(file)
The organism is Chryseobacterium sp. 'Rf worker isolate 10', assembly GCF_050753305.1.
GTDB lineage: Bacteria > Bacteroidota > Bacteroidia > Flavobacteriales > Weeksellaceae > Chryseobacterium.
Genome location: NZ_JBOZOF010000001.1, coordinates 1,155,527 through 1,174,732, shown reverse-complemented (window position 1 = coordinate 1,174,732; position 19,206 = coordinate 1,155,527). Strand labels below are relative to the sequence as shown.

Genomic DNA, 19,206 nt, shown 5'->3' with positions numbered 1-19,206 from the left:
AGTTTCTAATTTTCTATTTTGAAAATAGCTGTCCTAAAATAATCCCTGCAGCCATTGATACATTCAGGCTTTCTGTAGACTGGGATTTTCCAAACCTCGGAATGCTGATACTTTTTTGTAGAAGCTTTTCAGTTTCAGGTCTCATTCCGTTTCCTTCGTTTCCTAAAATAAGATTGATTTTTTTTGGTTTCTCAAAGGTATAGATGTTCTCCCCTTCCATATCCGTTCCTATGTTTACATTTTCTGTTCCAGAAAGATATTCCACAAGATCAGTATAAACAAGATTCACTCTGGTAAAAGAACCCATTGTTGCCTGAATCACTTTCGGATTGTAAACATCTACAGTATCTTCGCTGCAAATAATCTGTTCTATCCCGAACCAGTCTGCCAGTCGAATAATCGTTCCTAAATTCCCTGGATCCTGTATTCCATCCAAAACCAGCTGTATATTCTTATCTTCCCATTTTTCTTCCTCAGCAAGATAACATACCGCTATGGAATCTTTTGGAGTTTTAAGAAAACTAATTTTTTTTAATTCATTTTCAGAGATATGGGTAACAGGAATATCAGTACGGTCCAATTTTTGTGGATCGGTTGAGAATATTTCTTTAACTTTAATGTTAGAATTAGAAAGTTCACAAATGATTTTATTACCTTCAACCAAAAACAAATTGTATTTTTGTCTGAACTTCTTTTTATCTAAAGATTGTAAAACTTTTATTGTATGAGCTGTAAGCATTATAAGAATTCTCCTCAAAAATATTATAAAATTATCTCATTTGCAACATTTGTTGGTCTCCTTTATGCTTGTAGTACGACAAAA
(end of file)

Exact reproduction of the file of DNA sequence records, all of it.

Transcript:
The organism is Chryseobacterium sp. 'Rf worker isolate 10', assembly GCF_050753305.1.
GTDB lineage: Bacteria > Bacteroidota > Bacteroidia > Flavobacteriales > Weeksellaceae > Chryseobacterium.
Genome location: NZ_JBOZOF010000001.1, coordinates 1,155,527 through 1,174,732, shown reverse-complemented (window position 1 = coordinate 1,174,732; position 19,206 = coordinate 1,155,527). Strand labels below are relative to the sequence as shown.

Genomic DNA, 19,206 nt, shown 5'->3' with positions numbered 1-19,206 from the left:
AGTTTCTAATTTTCTATTTTGAAAATAGCTGTCCTAAAATAATCCCTGCAGCCATTGATACATTCAGGCTTTCTGTAGACTGGGATTTTCCAAACCTCGGAATGCTGATACTTTTTTGTAGAAGCTTTTCAGTTTCAGGTCTCATTCCGTTTCCTTCGTTTCCTAAAATAAGATTGATTTTTTTTGGTTTCTCAAAGGTATAGATGTTCTCCCCTTCCATATCCGTTCCTATGTTTACATTTTCTGTTCCAGAAAGATATTCCACAAGATCAGTATAAACAAGATTCACTCTGGTAAAAGAACCCATTGTTGCCTGAATCACTTTCGGATTGTAAACATCTACAGTATCTTCGCTGCAAATAATCTGTTCTATCCCGAACCAGTCTGCCAGTCGAATAATCGTTCCTAAATTCCCTGGATCCTGTATTCCATCCAAAACCAGCTGTATATTCTTATCTTCCCATTTTTCTTCCTCAGCAAGATAACATACCGCTATGGAATCTTTTGGAGTTTTAAGAAAACTAATTTTTTTTAATTCATTTTCAGAGATATGGGTAACAGGAATATCAGTACGGTCCAATTTTTGTGGATCGGTTGAGAATATTTCTTTAACTTTAATGTTAGAATTAGAAAGTTCACAAATGATTTTATTACCTTCAACCAAAAACAAATTGTATTTTTGTCTGAACTTCTTTTTATCTAAAGATTGTAAAACTTTTATTGTATGAGCTGTAAGCATTATAAGAATTCTCCTCAAAAATATTATAAAATTATCTCATTTGCAACATTTGTTGGTCTCCTTTATGCTTGTAGTACGACAAAA